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Hartford — State, local and tribal officials endorsed a bill Thursday that likely would lead to Mashantucket Pequot and Mohegan police departments having the authority to arrest non-Indians on reservation lands, including at Foxwoods Resort Casino and Mohegan Sun.
Under the legislation, proposed by Gov. Dannel P. Malloy's administration, the tribal departments likely would be accorded the same status as municipal police, proponents of the measure said. The bill would authorize the state's public safety commissioner to negotiate separate memorandums of understanding with each of the tribes, subject to the approval of the chief state's attorney.
Testifying at a public hearing, Mashantucket Pequot Police Chief William Dittman told the General Assembly's Public Safety and Security Committee Thursday that the proposed legislation would enable the state and the tribe to reach an agreement that would "provide the tribal police officers, working cooperatively with the state, the necessary authority to more fully address non-natives who commit crimes on the reservation."
Currently, tribal police may arrest tribal members who are then prosecuted in tribal court. They only may detain nontribal members for arrest by state police and prosecution in state courts. The agreements envisioned by the proposed legislation would enable tribal police to arrest nontribal members who then would be prosecuted in state courts.
State and tribal police have had concurrent jurisdiction on the Mashantucket and Mohegan reservations since the tribes opened Foxwoods and Mohegan Sun, respectively, in the 1990s.
Chief State's Attorney Kevin Kane told legislators he's long been opposed to granting tribal police full arrest powers but he now believes it's time to make the change.
"This is a good bill," Kane said.
Tribal police officers subject to the agreements likely would have to be certified by the state Police Officer Standards and Training Council, as do all state and municipal officers.
Joe Lavin, the Mohegan Tribe's executive director of public safety, said the Mohegan police department numbers 22 officers and will add four more as of April 1. All of them, he said, are or will be POST-certified.
Dittman, the former New London police captain hired last summer by the Mashantuckets, said the tribal department had 10 officers when he came on board, none of whom had POST certification. The force now has 20 officers, 11 with certification, he said.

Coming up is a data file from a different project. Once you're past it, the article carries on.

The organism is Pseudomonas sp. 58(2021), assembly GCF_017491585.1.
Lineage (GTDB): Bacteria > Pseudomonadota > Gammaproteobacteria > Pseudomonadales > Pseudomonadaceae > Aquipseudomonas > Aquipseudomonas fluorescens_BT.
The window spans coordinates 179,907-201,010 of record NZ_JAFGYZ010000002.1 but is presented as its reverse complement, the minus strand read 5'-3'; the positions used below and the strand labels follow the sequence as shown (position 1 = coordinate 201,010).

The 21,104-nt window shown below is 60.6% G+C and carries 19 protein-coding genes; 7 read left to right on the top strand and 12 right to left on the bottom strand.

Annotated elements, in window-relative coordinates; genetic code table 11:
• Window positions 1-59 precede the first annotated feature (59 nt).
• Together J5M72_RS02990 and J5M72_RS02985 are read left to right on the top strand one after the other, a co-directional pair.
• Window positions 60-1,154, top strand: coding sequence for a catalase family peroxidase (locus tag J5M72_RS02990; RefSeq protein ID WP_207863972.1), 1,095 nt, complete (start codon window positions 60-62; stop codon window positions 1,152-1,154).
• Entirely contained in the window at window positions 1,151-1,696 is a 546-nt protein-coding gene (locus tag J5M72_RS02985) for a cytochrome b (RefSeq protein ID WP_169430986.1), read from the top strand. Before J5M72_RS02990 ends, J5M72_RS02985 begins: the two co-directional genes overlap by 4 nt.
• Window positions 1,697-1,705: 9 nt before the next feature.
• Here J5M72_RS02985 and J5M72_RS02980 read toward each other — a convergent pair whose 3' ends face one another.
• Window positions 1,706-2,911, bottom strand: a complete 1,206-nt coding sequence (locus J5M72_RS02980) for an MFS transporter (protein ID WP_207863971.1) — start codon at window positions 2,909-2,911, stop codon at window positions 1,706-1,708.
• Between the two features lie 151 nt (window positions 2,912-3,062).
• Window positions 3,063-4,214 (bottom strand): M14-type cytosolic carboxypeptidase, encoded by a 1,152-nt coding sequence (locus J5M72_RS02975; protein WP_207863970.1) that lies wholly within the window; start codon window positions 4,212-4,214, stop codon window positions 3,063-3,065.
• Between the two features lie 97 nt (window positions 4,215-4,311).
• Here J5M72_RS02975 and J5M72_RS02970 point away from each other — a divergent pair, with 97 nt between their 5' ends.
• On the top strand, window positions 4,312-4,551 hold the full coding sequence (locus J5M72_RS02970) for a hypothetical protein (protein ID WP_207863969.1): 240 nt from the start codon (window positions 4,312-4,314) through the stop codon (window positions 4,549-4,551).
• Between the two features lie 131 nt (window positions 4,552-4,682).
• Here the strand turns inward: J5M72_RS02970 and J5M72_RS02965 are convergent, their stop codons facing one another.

The department's nine other officers are close to gaining certification, and seven POST-certified officers are in various stages of the hiring process, Dittman testified.
The Mashantucket department is expected to swear in a number of new officers as soon as today.
The state and tribes have been discussing changes in the policing of the casinos for more than a year, with both parties seeking to reduce costs and better allocate resources. They have agreed that the goal can be achieved by reducing the state police presence at the casinos as tribal police become better trained.
Public Safety Commissioner Reuben Bradford said state police would continue to maintain a presence on the casinos' gaming floors. Pressed by legislators, he said a total of six uniformed troopers would be deployed "24/7" at Mohegan Sun and Foxwoods, which includes MGM Grand at Foxwoods.
Michael Lawlor, undersecretary for criminal justice planning in the state Office of Policy and Management, said the proposed changes in policing on tribal lands would bring Connecticut into conformity with most other states where Indian-run casinos operate. He said the proposed agreements would require the tribes to adhere to all state laws and policies that apply to police, including the Freedom of Information Act and bans on racial profiling.
Several local police chiefs testified to the Mohegan department's readiness, including Stonington's Darren Stewart, Groton Town's Michael Crowley and Plainfield's Michael Surprenant. Jackson King, the Mashantuckets' general counsel, also spoke in favor of the proposed legislation.